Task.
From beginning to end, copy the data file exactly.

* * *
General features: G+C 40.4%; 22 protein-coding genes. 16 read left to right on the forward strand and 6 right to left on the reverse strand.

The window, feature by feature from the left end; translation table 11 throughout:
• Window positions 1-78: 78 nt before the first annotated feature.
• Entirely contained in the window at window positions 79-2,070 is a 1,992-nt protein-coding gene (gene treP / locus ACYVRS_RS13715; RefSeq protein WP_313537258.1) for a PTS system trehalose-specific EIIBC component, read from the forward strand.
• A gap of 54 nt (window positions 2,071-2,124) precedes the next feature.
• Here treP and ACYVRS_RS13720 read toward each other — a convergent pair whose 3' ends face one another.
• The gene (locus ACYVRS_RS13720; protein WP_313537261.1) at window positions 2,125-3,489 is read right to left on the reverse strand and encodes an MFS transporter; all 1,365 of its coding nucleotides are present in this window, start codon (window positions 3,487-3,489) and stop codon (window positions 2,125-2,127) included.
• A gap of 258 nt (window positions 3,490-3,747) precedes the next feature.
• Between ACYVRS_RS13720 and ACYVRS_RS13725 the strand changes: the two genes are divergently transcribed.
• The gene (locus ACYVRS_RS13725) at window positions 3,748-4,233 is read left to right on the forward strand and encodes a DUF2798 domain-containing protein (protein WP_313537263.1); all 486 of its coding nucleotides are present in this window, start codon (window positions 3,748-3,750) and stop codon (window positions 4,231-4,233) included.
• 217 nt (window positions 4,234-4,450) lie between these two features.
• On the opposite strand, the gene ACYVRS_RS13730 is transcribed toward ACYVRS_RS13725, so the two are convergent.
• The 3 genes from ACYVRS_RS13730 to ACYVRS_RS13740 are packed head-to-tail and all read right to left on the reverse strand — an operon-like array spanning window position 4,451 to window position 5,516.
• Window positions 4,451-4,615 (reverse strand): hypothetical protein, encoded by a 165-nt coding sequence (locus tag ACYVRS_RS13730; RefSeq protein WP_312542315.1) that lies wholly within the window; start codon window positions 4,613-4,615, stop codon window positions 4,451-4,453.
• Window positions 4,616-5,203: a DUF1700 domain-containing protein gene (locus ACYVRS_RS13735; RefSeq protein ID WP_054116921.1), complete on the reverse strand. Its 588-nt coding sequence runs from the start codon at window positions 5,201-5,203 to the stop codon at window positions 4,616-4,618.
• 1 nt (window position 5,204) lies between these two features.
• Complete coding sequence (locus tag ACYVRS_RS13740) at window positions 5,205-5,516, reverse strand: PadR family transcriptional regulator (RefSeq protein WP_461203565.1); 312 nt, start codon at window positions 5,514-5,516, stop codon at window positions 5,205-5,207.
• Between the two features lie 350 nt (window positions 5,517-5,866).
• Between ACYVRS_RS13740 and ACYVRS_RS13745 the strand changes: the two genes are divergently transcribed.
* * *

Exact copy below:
General features: G+C 40.4%; 22 protein-coding genes. 16 read left to right on the forward strand and 6 right to left on the reverse strand.

The window, feature by feature from the left end; translation table 11 throughout:
• Window positions 1-78: 78 nt before the first annotated feature.
• Entirely contained in the window at window positions 79-2,070 is a 1,992-nt protein-coding gene (gene treP / locus ACYVRS_RS13715; RefSeq protein WP_313537258.1) for a PTS system trehalose-specific EIIBC component, read from the forward strand.
• A gap of 54 nt (window positions 2,071-2,124) precedes the next feature.
• Here treP and ACYVRS_RS13720 read toward each other — a convergent pair whose 3' ends face one another.
• The gene (locus ACYVRS_RS13720; protein WP_313537261.1) at window positions 2,125-3,489 is read right to left on the reverse strand and encodes an MFS transporter; all 1,365 of its coding nucleotides are present in this window, start codon (window positions 3,487-3,489) and stop codon (window positions 2,125-2,127) included.
• A gap of 258 nt (window positions 3,490-3,747) precedes the next feature.
• Between ACYVRS_RS13720 and ACYVRS_RS13725 the strand changes: the two genes are divergently transcribed.
• The gene (locus ACYVRS_RS13725) at window positions 3,748-4,233 is read left to right on the forward strand and encodes a DUF2798 domain-containing protein (protein WP_313537263.1); all 486 of its coding nucleotides are present in this window, start codon (window positions 3,748-3,750) and stop codon (window positions 4,231-4,233) included.
• 217 nt (window positions 4,234-4,450) lie between these two features.
• On the opposite strand, the gene ACYVRS_RS13730 is transcribed toward ACYVRS_RS13725, so the two are convergent.
• The 3 genes from ACYVRS_RS13730 to ACYVRS_RS13740 are packed head-to-tail and all read right to left on the reverse strand — an operon-like array spanning window position 4,451 to window position 5,516.
• Window positions 4,451-4,615 (reverse strand): hypothetical protein, encoded by a 165-nt coding sequence (locus tag ACYVRS_RS13730; RefSeq protein WP_312542315.1) that lies wholly within the window; start codon window positions 4,613-4,615, stop codon window positions 4,451-4,453.
• Window positions 4,616-5,203: a DUF1700 domain-containing protein gene (locus ACYVRS_RS13735; RefSeq protein ID WP_054116921.1), complete on the reverse strand. Its 588-nt coding sequence runs from the start codon at window positions 5,201-5,203 to the stop codon at window positions 4,616-4,618.
• 1 nt (window position 5,204) lies between these two features.
• Complete coding sequence (locus tag ACYVRS_RS13740) at window positions 5,205-5,516, reverse strand: PadR family transcriptional regulator (RefSeq protein WP_461203565.1); 312 nt, start codon at window positions 5,514-5,516, stop codon at window positions 5,205-5,207.
• Between the two features lie 350 nt (window positions 5,517-5,866).
• Between ACYVRS_RS13740 and ACYVRS_RS13745 the strand changes: the two genes are divergently transcribed.